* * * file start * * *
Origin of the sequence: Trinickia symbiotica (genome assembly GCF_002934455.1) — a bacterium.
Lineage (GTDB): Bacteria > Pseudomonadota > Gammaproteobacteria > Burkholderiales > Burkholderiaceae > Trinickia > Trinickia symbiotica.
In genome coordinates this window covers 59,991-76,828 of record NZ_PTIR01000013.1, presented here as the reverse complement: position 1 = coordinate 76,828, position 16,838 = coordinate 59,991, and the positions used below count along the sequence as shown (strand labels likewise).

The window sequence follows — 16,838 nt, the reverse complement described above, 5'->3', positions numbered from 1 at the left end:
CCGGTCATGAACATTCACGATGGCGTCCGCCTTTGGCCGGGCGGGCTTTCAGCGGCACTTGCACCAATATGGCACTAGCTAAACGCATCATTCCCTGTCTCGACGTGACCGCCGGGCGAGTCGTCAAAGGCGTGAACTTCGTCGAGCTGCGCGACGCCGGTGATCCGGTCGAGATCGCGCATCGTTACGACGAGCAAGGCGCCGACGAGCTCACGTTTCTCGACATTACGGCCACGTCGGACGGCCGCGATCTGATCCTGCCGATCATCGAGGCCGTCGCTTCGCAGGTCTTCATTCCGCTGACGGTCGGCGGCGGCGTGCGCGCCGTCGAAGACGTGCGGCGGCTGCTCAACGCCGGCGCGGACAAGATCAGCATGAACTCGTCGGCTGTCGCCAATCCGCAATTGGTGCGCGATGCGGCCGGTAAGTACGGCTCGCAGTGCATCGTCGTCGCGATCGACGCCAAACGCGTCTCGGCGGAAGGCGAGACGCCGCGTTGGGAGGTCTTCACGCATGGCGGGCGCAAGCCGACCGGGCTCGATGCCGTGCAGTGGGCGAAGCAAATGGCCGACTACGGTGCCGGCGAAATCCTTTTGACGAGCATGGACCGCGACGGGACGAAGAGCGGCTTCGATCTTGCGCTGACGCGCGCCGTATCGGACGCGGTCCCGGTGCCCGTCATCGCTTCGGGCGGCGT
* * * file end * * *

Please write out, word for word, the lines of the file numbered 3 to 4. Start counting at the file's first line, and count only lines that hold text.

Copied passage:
In genome coordinates this window covers 59,991-76,828 of record NZ_PTIR01000013.1, presented here as the reverse complement: position 1 = coordinate 76,828, position 16,838 = coordinate 59,991, and the positions used below count along the sequence as shown (strand labels likewise).

The window sequence follows — 16,838 nt, the reverse complement described above, 5'->3', positions numbered from 1 at the left end: